If JB manages to stick around for more than a month or two, she’ll take him up to the lake for a little R & R. And he won’t be a happy camper when he finds out this is where Elizabeth, HIS Elizabeth, not too long ago exchanged solemn vows with another man. John. JB will be vastly uncomfortable with the sleeping arrangements since this is the bed where his Elizabeth and that John guy had wild and crazy sex, all day and all night long. Oh, JB will be squirming with jealousy. He’ll be tight with tension and anxiety, and she’ll try to reassure him, smooth things over. But if JB presses her too much she’ll just send him packing.
Will she and JB take a swim before dawn? And sit on the dock in the late evening and stare at the rising full moon, yellow in the mist, as we did the evening of our wedding? Will she speak kindly of me? Or will she instead tell JB what an asshole I was?
Poor sap JB doesn’t know it yet, but there is BIG trouble ahead. He’ll make one mistake too many, and then he’ll be back home, hangdog, forlorn, bitter, wondering what had just happened to him. And she, unconcerned, will resume her journal musings. Maybe she’ll write something like this:
“JB was number 35. Or maybe 36, who knows? And what have I learned so far? I don’t know. Maybe I ought to give whats-his-name a call. John. See what he's up to these days. Maybe he's hooked up with someone already. Maybe he's lost weight. Got rid of that belly he used to keep sucked in when he undressed over in the corner by the closet, so self-consciously shamed, so Catholic. And yet at the same time so goddamned arrogant. Shame and arrogance commingled. Yin and yang, sunshine and shadow, up one minute and down the next. Never knew what kind of mood he'd be in. Never knew what would set him off. The tyranny of the easily offended. That was one of my best lines, and I knew it hit home when I told him. He winced. Just as if I had hit him across the head with a two-by-four. Ah, well, I wonder who’s next.”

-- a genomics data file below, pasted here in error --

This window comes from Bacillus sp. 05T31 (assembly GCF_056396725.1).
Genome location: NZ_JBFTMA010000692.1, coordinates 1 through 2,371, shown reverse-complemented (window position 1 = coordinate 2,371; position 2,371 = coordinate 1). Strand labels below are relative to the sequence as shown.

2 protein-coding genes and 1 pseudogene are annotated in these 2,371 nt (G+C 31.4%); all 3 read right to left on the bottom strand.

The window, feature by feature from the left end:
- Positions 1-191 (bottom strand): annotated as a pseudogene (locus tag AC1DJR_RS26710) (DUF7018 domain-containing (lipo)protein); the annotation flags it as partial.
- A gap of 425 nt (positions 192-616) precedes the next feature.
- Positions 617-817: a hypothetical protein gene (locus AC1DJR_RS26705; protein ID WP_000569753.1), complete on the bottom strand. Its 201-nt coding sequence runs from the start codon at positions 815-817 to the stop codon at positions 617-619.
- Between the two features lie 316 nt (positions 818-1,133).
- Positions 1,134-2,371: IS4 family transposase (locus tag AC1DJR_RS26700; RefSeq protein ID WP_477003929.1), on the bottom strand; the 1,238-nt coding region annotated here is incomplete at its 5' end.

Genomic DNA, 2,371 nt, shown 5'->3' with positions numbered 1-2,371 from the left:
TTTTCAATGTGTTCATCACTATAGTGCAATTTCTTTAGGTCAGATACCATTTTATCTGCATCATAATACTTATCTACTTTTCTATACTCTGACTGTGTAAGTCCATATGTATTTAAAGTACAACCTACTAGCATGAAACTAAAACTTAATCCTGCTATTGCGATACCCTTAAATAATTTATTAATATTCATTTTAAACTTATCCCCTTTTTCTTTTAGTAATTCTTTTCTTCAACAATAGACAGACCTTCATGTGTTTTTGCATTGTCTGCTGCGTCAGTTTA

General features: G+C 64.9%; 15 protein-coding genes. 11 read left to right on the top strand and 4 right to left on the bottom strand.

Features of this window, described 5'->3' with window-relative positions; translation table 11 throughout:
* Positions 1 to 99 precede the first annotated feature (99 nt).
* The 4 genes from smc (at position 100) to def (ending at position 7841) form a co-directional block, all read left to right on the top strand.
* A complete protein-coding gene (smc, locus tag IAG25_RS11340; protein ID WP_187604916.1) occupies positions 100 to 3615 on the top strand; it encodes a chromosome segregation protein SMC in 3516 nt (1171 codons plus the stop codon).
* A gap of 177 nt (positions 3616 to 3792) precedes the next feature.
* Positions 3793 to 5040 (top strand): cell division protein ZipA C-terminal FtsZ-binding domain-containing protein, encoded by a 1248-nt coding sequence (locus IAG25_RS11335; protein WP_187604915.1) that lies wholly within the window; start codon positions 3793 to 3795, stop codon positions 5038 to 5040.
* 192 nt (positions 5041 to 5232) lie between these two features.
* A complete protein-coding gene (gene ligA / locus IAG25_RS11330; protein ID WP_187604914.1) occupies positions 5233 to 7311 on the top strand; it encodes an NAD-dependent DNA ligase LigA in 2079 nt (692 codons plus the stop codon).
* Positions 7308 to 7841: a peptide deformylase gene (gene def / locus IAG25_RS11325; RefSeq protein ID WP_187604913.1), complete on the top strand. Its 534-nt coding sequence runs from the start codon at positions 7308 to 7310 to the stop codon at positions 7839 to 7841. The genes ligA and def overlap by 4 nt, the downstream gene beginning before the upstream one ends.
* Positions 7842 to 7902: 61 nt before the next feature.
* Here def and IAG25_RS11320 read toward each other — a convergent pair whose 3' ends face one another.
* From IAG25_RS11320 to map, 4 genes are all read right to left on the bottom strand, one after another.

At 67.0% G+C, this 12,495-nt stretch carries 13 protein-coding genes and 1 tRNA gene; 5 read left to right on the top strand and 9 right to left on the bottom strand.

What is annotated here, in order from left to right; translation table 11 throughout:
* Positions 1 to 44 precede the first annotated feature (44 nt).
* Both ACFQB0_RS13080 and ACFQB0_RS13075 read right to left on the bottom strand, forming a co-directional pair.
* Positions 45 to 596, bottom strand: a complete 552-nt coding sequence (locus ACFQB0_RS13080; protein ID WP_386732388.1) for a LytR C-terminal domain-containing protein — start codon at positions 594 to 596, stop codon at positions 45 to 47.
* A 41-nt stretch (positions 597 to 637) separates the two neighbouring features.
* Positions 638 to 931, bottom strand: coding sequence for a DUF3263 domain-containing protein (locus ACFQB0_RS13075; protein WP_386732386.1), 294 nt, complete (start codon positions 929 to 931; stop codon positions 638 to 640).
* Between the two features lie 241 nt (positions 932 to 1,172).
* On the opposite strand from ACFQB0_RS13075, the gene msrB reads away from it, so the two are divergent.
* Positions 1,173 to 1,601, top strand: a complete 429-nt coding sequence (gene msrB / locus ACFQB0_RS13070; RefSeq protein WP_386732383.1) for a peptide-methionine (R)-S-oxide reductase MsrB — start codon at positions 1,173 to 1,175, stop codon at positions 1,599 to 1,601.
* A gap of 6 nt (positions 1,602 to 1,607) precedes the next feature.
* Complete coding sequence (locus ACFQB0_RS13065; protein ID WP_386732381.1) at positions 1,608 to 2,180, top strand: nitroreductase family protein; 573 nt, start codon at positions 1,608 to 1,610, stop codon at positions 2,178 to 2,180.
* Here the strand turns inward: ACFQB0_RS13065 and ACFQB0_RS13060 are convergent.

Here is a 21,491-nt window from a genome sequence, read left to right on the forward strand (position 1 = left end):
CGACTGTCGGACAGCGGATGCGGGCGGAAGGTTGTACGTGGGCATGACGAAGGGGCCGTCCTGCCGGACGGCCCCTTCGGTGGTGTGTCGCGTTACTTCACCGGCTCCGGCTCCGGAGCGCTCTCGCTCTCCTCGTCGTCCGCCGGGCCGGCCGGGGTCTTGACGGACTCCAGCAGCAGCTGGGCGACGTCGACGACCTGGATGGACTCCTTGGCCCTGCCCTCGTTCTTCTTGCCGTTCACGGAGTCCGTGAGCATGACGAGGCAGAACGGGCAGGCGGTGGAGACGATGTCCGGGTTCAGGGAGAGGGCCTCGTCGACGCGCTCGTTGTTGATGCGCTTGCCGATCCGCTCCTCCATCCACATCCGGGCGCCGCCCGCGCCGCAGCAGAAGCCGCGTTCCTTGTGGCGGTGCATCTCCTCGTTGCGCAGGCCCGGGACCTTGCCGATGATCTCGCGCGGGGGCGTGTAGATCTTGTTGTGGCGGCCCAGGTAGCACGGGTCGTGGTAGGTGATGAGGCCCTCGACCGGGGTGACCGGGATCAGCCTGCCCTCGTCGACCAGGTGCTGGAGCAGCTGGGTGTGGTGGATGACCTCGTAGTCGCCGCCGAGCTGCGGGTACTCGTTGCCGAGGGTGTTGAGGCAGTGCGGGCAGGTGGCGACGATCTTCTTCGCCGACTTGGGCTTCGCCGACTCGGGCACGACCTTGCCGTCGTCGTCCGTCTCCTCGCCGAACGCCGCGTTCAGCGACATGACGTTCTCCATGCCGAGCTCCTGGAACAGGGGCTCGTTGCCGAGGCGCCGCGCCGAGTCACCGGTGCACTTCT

Does she think of me at least as much as I think of her? Probably not. For the time being JB holds the stage. A good way to forget the worrisome past is to keep busy. The demands of a new lover are perfectly distracting. JB wants everything, he wants it all, he wants her full attention and absolute loyalty, not like that half-assed thing she had with John, that goddamned artsy-fartsy photographer, and by the way, when are you going to get rid of those photos on the wall? I know John took them, and you know how it pisses me off that you have them still around. I mean, you're going to divorce the guy, right? So why do you hang onto that stuff? You say he means nothing to you, so why are his photos so important? Come on. Don't lie to me. I fucking hate it when you lie to me.”
Elizabeth writes little notes about what passes before her, but she’s always so passive and distant. Events capture merely her momentary casual interest, never her passion, because she’s incapable of experiencing that level of emotion.
When I entered her life she wrote:
"J. He's 45, a photographer, etc. What's not to love?”
I liked that very much. Even then I knew it could have been much, much worse!